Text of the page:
Political tensions still simmer after the end of the airport siege in Thailand.
Immediately after the crown prince’s short address, his sister, Princess Sirindorn, spoke to the nation to say the king was suffering from bronchitis and inflammation of the esophagus.
Sirindhorn added that his condition was “not serious”, saying he had “a blockage in his throat and a poor appetite”.
Thais had been looking forward to hearing from their monarch, who has long been looked to for guidance in times of political turmoil.
Thailand is in the middle of a long-running political stand-off.
Airport officials in Thailand are rushing to resume operations at Bangkok’s two main airports after anti-government protesters lifted their week-long siege.
The king’s speech is usually given in front of senior government officials on the evening before his birthday and broadcast live on national radio to the nation.
Return to normalcy
The main Suvarnabhumi airport began limited international operations on Thursday with staff saying they hoped to resume near normal service by Friday.
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The siege, which ended after a court ruling forced the governnment to stand down, had stranded an estimated 300,000 travellers and cost the Thai economy losses estimated in the hundreds of millions of dollars.
But while the crisis that led to the airport occupation may have eased with the peaceful overthrow of the prime minister, Somchai Wongsawat, political tensions remain high with many issues still unresolved.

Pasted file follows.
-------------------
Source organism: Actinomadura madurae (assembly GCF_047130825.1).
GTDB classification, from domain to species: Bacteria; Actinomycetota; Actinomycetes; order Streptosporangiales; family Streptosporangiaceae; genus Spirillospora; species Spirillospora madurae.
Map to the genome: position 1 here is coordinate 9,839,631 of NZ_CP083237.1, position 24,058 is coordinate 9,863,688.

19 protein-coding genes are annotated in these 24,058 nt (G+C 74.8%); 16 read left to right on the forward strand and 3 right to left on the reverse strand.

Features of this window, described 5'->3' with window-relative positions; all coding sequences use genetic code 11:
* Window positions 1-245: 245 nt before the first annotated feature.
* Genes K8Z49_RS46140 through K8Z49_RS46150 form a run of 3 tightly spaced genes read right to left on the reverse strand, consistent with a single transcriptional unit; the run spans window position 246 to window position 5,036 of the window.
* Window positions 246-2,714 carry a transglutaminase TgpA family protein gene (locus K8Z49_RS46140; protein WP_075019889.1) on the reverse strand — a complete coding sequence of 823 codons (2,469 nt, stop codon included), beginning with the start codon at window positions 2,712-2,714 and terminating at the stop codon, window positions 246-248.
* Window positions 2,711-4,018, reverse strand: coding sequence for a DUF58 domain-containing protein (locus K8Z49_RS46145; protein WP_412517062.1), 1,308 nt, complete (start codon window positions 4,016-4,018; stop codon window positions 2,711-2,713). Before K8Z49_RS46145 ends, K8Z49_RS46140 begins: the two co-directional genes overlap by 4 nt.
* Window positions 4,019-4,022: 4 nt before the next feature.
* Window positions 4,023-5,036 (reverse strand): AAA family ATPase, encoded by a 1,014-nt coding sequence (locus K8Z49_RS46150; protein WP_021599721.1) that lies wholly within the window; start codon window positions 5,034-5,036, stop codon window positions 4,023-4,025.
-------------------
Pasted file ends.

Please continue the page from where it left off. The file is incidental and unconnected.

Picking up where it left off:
“It is nothing more than an intermission,” Charnvit Kasetsiri, a historian and former rector of Bangkok’s Thammasat University, told the Associated Press news agency.
“It is not over until the two sides of the political spectrum can reconcile and the prospect of that happening is very bleak.”
On Wednesday protesters from the People’s Alliance for Democracy (PAD) began clearing out of Bangkok’s Suvarnabhumi and Don Muang airports, a day after Thailand’s constitutional court forced Wongsawat out of office.
Guilty of fraud
The ruling banned him from politics for five years and dissolved his People Power Party after finding the party and its leaders guilty of election fraud.
Nonetheless PAD leaders have warned they will resume their protests if the new government continues to have links to Thaksin Shinawatra, the former prime minister ousted in a 2006 coup.
Somchai is Thaksin’s brother-in-law.
Although living in exile and recently convicted in absentia of corruption, Thaksin remains massively popular among Thailand’s rural poor and the new government is almost certain to include his allies.
With the PAD emboldened by their latest victory, that could set the stage for further confrontation.